Irish Commercial Property Outlook
Claire Solon
Claire Solon

Claire Solon is Head of Property at Friends First (part of the Aviva Group) with responsibility for over €600m of assets across Ireland and the UK. Previous roles included Head of Estates Management with ESB where she was responsible for the ESB property portfolio, and Development Director with Bennett Construction. Claire is past-President of the Society of Chartered Surveyors Ireland (SCSI) and Fellow with the Royal Institute of Chartered Surveyors (RICS). Here Claire takes us through the outlook for 2019.

Over the course of 2018, the property market landscape continued to evolve with strong investor demand and occupier activity buoyed by continued job creation and GDP growth.

The fundamentals of the Irish economy remain robust and the Economic and Social Research Institute (ESRI) expects GDP growth of 4.5% in its outlook for 2019. They do warn, unsurprisingly, that a no deal Brexit could have a significant impact on the Irish economy.

As the market cycle matures, the search for secure, long term and stable income continues to strengthen with a growing appetite for prime industrial and logistics assets. Residential, such as PRS (private rented sector) and student accommodation have also emerged as a leading asset class with increasing demand by investors.
The appetite for assets in our capital city remains strong with most international funds and other purchasers focussing within the city.

A recent PwC/ULI (Urban Land Institute) “Emerging Trends Europe” report is ranking Dublin as 3 out of 31 to watch in relation to overall investment and development prospects for 2019. They forecast that rents and capital values are expected to increase by nearly 4%.

Office
In the office market, prime Dublin city centre yields are stable at 4%, remaining competitive compared to peer European cities – albeit that the Irish market has historically been more volatile than our European counterparts. The office market has consistently been a star performer in recent years with rental levels in excess of €700 psqm (€65 psqft) achieved. There is still evidence of latent demand, in no small part caused by a total lack of supply of new offices during the downturn. Construction is now well and truly underway across the city and spreading regionally with largescale development and refurbishment evident in the number of cranes dotting the skyline.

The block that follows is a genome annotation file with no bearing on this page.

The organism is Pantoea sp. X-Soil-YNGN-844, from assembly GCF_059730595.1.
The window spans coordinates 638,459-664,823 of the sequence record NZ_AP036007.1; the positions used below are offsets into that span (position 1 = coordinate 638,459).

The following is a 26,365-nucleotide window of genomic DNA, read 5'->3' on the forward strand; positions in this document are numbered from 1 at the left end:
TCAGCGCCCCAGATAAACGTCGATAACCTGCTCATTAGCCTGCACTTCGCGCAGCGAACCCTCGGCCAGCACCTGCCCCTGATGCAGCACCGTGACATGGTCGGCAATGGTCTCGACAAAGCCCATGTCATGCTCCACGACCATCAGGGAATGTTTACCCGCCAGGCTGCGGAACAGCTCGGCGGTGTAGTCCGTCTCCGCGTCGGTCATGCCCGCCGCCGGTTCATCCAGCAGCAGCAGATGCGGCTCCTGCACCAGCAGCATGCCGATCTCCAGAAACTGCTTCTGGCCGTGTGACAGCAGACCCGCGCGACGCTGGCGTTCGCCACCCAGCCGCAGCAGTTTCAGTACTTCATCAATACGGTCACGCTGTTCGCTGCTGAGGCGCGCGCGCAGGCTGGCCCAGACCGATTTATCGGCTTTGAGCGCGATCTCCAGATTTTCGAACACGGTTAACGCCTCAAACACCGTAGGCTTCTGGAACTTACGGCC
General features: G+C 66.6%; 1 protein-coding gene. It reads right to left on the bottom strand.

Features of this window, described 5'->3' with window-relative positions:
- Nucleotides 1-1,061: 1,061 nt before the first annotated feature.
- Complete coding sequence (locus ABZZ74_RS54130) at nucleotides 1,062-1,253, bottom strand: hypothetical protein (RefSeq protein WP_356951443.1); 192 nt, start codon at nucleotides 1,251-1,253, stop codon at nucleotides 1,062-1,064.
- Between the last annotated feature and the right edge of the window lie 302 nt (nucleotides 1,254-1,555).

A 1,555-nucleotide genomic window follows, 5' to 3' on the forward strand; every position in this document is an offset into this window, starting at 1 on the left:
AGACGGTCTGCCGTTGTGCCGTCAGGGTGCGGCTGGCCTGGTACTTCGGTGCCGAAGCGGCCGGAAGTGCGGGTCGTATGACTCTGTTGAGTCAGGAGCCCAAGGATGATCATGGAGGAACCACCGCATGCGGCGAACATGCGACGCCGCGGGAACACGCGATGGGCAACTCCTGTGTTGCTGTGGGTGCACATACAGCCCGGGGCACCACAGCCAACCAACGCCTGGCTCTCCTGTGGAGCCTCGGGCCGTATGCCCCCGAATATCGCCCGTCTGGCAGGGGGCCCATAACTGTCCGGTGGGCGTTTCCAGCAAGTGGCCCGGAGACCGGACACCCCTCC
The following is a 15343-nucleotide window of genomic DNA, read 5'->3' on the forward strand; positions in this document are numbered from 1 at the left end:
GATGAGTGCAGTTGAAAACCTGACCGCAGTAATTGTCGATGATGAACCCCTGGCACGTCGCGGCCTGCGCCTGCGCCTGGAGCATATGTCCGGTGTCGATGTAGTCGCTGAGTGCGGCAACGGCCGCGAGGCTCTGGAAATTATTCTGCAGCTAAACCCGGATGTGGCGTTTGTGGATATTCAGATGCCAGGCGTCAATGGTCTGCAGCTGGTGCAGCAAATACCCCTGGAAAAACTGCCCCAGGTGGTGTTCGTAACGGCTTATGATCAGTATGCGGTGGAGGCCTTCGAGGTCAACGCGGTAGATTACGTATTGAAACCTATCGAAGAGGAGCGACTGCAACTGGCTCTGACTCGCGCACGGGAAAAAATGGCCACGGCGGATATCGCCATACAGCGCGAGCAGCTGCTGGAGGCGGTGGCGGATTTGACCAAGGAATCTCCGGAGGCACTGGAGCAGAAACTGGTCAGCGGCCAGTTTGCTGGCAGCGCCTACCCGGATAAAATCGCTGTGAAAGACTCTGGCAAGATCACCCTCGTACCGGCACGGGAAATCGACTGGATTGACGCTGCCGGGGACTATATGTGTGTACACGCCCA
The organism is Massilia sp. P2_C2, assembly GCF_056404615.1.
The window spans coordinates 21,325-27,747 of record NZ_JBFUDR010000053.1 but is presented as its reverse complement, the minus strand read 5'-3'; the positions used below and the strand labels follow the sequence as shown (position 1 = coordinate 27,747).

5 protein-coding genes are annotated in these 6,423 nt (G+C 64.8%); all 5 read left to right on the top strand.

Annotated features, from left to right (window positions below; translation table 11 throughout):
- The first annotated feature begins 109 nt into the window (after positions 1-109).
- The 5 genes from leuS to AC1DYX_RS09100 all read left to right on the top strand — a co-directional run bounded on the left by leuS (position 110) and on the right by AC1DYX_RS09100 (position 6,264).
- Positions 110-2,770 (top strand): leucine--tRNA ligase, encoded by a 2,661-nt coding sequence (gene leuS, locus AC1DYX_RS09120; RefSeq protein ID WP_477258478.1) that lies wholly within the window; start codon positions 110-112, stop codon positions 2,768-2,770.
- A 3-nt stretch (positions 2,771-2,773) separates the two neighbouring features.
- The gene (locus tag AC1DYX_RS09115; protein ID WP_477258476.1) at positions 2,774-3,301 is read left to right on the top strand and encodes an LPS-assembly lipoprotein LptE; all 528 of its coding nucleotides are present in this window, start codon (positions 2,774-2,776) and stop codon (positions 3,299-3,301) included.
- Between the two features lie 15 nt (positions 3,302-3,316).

Lettings to computer and technology companies made up about 40% of demand in 2018 and there have been concerns on the reliance of a dominant sub-sector of the tenancy market. “Co–working” and flexible working spaces are increasingly in demand. Organisations seek to reduce costs by encouraging flexible working or relocating to suburban areas to avail of lower rents. Friends First recently successfully let Cairn House in South County Business Park within two months of its launch highlighting the continued demand for well-located suburban office space.

Retail
The retail environment continues to change, although Ireland has been somewhat insulated from issues adversely affecting the UK and parts of Europe. Retailers must adapt and embrace the opportunities within the e-commerce sector, or deliver a unique in-store experience. Interestingly, hardware items had the one of the largest increases in terms of consumer spending indicating that house purchasing activity is having a knock on impact on sales in the warehousing sector. We have seen evidence of this trend within our retail warehouse parks in Kilkenny, Globe in Naas and Carlow.